Whatever his faults and foibles, he established a dynamic friendship with Amundsen even as the pair plotted a desperate, last-ditch – and audacious – escape from their prolonged white hell around the Belgica.
Mr Sancton has outlined how Cook had charisma to burn and, initially at least, made a positive impression on the multi-millionaire Scottish expatriate.
He said: “Given Carnegie’s reputation as a cut-throat businessman, it surprised Cook to see him show genuine enthusiasm for the project.
“Perhaps, the once penniless Scottish immigrant recognised that he and Cook were cut from the same threadbare cloth, both citizens of Europe, who found that America imposed no limit on their ambitions.
“The two spoke amiably of polar exploration for an hour after which Carnegie got up, shook Cook’s hand, and said: ‘Doctor, I would like to get interested in your ice business. See me next Monday or write [to] me.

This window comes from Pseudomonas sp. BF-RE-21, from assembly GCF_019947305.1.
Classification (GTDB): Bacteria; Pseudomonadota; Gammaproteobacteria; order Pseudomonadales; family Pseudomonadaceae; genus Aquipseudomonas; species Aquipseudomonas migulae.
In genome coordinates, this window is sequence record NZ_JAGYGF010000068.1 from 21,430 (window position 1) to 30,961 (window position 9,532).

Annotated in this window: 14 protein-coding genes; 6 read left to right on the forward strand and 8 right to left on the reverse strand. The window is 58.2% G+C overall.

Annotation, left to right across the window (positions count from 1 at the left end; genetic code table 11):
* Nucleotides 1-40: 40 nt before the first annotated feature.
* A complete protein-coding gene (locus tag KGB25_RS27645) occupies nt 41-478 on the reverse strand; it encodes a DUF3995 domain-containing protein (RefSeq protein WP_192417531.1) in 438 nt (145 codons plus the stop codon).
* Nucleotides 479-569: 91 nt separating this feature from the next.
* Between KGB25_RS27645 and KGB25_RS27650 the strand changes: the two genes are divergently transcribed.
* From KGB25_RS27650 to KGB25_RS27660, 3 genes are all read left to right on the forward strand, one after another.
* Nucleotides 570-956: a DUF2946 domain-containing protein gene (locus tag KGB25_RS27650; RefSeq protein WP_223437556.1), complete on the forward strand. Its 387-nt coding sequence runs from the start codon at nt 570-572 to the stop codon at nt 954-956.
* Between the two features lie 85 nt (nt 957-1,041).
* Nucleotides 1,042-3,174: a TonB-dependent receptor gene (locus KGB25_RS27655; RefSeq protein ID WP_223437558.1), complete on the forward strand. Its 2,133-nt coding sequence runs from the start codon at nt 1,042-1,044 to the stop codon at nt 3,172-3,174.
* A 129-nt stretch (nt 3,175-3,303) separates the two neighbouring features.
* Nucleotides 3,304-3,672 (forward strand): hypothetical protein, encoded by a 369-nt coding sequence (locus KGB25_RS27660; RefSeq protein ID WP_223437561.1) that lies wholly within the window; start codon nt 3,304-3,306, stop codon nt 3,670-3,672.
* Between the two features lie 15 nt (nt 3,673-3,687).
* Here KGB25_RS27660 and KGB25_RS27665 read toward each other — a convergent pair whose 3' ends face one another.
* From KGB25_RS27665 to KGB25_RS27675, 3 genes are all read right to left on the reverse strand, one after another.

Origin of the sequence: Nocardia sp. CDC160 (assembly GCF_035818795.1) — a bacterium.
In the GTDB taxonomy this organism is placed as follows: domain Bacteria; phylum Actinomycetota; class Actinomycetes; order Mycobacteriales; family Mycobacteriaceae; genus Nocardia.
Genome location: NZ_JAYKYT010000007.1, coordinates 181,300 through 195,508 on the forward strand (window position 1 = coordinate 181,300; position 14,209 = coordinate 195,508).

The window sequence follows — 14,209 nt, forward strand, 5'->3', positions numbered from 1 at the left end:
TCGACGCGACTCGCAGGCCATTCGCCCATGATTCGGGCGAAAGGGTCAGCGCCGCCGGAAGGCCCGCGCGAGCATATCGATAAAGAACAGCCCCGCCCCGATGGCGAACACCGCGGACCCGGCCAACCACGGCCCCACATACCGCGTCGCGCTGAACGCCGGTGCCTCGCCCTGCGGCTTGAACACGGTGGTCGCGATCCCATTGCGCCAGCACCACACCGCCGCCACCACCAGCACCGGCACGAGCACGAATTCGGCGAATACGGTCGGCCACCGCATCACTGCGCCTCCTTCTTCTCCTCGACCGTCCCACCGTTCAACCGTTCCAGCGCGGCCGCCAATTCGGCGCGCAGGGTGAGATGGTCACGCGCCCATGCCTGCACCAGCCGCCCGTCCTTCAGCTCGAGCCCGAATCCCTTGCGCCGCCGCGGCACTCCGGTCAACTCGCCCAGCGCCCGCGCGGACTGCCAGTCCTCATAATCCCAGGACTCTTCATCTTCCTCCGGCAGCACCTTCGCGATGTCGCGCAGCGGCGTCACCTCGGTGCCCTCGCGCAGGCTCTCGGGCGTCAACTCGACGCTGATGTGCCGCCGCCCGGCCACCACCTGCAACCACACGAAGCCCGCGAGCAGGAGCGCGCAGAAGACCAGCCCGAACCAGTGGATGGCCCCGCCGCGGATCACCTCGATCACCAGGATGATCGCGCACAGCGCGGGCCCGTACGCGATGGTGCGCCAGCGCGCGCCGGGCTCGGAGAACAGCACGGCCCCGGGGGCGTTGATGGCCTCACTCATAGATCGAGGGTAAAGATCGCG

“Carnegie was challenging Cook to show how the expedition might be profitable, evidently not convinced by Cook’s allusion to a potential Antarctic gold rush. At their second meeting, in the corner of a lavish club room redolent of cigar smoke, pleasantries were put aside.
“Cook knew that he could not rely on charm and tall tales this time.”
The whole plan was put on ice
When he joined up again with Carnegie, he had prepared a detailed explanation of why the Antarctic mission deserved support. It would help science, it would boost mankind’s knowledge of the world, it would shed light on a previously uncharted region…and so, he passionately laid out his case.
Yet, just as the doctor’s pitch was reaching a crescendo, a fellow club member approached Carnegie and “rudely interrupted” the conversation. It was a pivotal moment. In a trice, the moment had passed.